The Federal Food and Drug Administration is launching what appears to be the start of an all-out campaign to stamp out Salmonella contaminated pet food and treats from the country's retail stores.

The campaign focuses on food sold in big box distributors like PetSmart, PetCo, Wal-Mart, Costco, Sam's Club, and Target, but also includes large grocery chains and pet food manufacturers, according to a FDA memorandum published Monday of last week.

The memo, signed by Daniel G. McChesney, director of The Center for Veterinary Medicine's office of Surveillance and Compliance, said samples of pet food will be collected between October and September of 2012, but that non-canned pet foods will not be sampled.

Siobhan DeLancey, a spokeswoman for the FDA said this is the fifth time since 2007 that pet food is sampled and tested. She said canned pet food is excluded from this round of surveillance because canned food is more suseptible to botulism and undergoes its own testing schedule.

We are looking at pet food to see how prevalent Salmonella is in dry food, DeLancey said.

Samples tested and found to contain the bacteria will be sent for further study. The goal of the campaign is to limit human exposure to contaminated pet food.

Salmonella-contaminated pet foods, pet treats and supplements for pets pose a significant health risk to humans, according to the memo.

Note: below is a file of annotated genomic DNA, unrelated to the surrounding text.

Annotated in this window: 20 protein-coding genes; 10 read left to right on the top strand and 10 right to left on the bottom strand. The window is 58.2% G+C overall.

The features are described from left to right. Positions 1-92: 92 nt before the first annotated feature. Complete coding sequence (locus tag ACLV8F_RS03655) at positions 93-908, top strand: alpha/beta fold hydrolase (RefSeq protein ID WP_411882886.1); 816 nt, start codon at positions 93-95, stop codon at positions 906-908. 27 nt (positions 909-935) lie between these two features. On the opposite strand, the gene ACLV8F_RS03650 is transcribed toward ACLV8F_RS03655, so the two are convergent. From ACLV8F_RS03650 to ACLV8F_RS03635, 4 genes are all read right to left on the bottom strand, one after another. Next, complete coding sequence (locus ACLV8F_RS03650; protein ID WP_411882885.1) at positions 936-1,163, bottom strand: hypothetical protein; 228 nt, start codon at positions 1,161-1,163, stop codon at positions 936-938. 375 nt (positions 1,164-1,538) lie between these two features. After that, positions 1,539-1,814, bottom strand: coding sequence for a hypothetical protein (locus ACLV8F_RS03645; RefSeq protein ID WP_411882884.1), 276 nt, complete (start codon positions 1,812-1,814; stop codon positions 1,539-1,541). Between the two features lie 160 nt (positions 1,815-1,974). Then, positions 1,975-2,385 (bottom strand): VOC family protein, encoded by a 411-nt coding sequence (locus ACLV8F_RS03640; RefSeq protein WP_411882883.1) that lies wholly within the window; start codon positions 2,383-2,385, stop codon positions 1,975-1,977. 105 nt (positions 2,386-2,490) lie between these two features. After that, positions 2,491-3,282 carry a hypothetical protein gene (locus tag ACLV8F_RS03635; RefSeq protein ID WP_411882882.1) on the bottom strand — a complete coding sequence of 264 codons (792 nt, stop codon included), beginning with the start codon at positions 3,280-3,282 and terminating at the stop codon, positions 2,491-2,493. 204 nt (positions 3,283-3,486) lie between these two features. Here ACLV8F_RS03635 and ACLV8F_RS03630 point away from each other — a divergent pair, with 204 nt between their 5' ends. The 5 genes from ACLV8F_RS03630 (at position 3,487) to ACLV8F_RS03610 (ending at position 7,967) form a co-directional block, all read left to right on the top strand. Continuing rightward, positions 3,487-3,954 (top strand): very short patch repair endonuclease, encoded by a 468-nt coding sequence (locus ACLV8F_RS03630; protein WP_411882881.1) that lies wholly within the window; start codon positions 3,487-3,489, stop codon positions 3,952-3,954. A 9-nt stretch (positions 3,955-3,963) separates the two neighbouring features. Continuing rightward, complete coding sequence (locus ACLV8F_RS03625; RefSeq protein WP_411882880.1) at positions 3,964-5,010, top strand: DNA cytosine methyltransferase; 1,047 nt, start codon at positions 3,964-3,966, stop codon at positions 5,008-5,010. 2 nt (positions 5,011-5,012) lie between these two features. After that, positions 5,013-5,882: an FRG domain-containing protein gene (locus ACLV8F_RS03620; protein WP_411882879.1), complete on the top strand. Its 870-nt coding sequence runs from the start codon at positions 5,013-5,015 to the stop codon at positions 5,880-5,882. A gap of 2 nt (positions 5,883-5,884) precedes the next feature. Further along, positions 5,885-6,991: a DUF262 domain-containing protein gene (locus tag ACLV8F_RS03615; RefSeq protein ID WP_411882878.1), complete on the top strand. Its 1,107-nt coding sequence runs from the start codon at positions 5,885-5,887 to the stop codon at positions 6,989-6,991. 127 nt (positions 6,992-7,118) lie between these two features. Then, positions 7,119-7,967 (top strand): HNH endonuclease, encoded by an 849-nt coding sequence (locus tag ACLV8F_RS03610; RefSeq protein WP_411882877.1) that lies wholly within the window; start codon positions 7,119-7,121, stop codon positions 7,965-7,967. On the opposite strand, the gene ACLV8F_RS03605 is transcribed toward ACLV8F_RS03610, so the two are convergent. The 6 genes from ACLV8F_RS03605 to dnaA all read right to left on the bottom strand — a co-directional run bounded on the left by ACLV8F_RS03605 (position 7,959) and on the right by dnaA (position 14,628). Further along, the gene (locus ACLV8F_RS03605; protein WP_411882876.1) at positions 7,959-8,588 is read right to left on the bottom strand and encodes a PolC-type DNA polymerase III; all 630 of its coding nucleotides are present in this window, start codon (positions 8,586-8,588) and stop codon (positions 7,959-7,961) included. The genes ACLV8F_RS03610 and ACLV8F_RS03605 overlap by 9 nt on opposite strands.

Certain vulnerable populations such as children, the elderly, and individuals with compromised immune systems, are particularly susceptible to Salmonella infection from such animal feeds.

Tainted pet food was the cause of some salmonella outbreaks in Canada in 1999 and in Texas in 2002. Later outbreaks of Salmonella in 2005 were also linked to pet foods, cited the memo.

The Centers for Disease Control reported contaminated pet food caused 70 cases of salmonellosis between January 2006 and December 2007. Salmonellosis is a bacterial infection in the lining of the small intestine.

As of Oct. 13, the FDA's most updated listing showed that more than 1,000 pet food brands including cat, dog and reptilian feeds have either undergone or are currently being recalled since 2007.

The majority of them had a reasonable probability that the use of or exposure to a violative product will cause serious adverse health consequences or death, according to the FDA's website.

Contact Pierre Bertrand at p.bertrand@ibtimes.com.